If campaign donations are any sign, Mitt Romney is the runaway favorite candidate of billionaires and Wall Street bankers. Indeed, Wall Street has flooded his campaign with donations and a massive 10 percent of all American billionaires donated to his campaign. So it should probably come as no surprise that, in an interview with MSNBC’s Chuck Todd, Romney called for the super wealthy to be able to give unlimited sums of money directly to candidates:
TODD: Do you think Citizens United was a bad decision? [...]
ROMNEY:Well,I think the Supreme Court decision was following their interpretation of the campaign finance laws that were written by Congress. My own view is now we tried a lot of efforts to try and restrict what can be given to campaigns, we’d be a lot wiser to say you can give what you’d like to a campaign. They must report it immediately and the creation of these independent expenditure committees that have to be separate from the candidate, that’s just a bad idea.
It’s not entirely clear from this interview that Romney understands what happened in Citizens United. That decision emphatically did not follow any “interpretation of campaign finance laws that were written by Congress.” Rather, Citizens United threw out a 63 year-old federal ban on corporate money in politics. Citizens United was a case of five conservative justices deciding they knew better than America’s democratically elected representatives, and it was not a case of judges following the law.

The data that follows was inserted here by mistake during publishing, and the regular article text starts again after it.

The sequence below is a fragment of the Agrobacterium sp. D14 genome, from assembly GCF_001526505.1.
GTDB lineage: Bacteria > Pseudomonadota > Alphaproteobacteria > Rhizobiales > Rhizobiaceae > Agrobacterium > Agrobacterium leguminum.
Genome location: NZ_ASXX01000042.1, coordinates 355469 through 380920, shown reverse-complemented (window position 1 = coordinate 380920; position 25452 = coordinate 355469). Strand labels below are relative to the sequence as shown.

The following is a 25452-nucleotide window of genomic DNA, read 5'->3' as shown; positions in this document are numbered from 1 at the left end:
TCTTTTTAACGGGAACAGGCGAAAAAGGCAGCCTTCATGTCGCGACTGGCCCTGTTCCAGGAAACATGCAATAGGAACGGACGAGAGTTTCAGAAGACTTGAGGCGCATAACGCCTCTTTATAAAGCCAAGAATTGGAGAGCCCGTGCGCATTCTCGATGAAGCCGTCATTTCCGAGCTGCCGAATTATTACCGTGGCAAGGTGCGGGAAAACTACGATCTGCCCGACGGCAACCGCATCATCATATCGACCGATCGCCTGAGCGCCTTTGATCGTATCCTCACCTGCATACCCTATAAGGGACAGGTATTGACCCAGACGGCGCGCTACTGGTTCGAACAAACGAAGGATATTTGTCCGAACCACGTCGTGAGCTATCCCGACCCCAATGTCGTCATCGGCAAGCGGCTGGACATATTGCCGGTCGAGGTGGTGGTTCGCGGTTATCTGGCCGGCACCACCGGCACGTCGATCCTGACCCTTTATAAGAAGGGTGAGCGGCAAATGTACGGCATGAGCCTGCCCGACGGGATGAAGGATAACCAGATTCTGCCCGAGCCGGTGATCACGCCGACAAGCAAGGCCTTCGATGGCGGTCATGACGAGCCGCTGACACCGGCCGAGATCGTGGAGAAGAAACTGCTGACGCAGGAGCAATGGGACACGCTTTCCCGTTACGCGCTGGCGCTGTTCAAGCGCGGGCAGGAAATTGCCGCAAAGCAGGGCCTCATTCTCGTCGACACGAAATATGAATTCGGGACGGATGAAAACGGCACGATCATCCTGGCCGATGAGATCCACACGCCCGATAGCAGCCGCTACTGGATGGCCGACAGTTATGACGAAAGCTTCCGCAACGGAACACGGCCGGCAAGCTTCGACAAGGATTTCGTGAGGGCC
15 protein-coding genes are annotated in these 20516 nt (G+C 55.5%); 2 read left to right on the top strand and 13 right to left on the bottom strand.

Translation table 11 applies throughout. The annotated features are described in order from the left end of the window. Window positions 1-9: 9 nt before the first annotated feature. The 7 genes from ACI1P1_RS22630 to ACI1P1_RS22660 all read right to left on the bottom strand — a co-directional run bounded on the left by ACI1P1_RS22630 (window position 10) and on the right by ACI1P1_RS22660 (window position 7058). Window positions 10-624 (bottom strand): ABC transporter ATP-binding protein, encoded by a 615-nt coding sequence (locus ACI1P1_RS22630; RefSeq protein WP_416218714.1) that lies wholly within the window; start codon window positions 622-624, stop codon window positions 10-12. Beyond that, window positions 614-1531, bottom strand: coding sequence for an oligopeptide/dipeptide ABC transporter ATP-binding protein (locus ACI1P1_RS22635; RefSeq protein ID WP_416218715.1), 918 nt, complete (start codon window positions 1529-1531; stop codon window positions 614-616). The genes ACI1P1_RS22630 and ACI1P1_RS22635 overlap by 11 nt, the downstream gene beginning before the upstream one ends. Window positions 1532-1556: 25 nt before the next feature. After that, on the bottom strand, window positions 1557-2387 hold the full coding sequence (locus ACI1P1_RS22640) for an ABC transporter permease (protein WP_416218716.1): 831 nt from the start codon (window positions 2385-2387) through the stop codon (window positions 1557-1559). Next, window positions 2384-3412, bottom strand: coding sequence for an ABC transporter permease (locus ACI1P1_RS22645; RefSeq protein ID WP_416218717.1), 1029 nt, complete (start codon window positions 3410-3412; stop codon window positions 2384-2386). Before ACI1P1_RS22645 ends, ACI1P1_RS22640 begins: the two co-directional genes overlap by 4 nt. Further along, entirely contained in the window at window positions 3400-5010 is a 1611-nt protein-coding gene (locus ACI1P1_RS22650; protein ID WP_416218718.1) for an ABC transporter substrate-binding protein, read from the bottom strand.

More importantly, however, Romney’s proposal to allow wealthy donors to give candidates whatever they’d “like to a campaign” is simply an invitation to corruption. Under Romney’s proposed rule, there is nothing preventing a single billionaire from bankrolling a candidate’s entire campaign — and then expecting that candidate to do whatever the wealthy donor wants once the candidate is elected to office. Romney’s unlimited donations proposal would be a bonanza for Romney himself and the army of Wall Street bankers and billionaire donors who support him, but it is very difficult to distinguish it from legalized bribery.
As Romney himself said in 1994, when you allow special interest groups to buy and sell candidates, “that kind of relationship has an influence on the way that [those candidates are] going to vote.” Now that Romney’s running for president on the Wall Street ticket, however, he’s suddenly unconcerned with whether or not his big money donors exert a corrupting influence.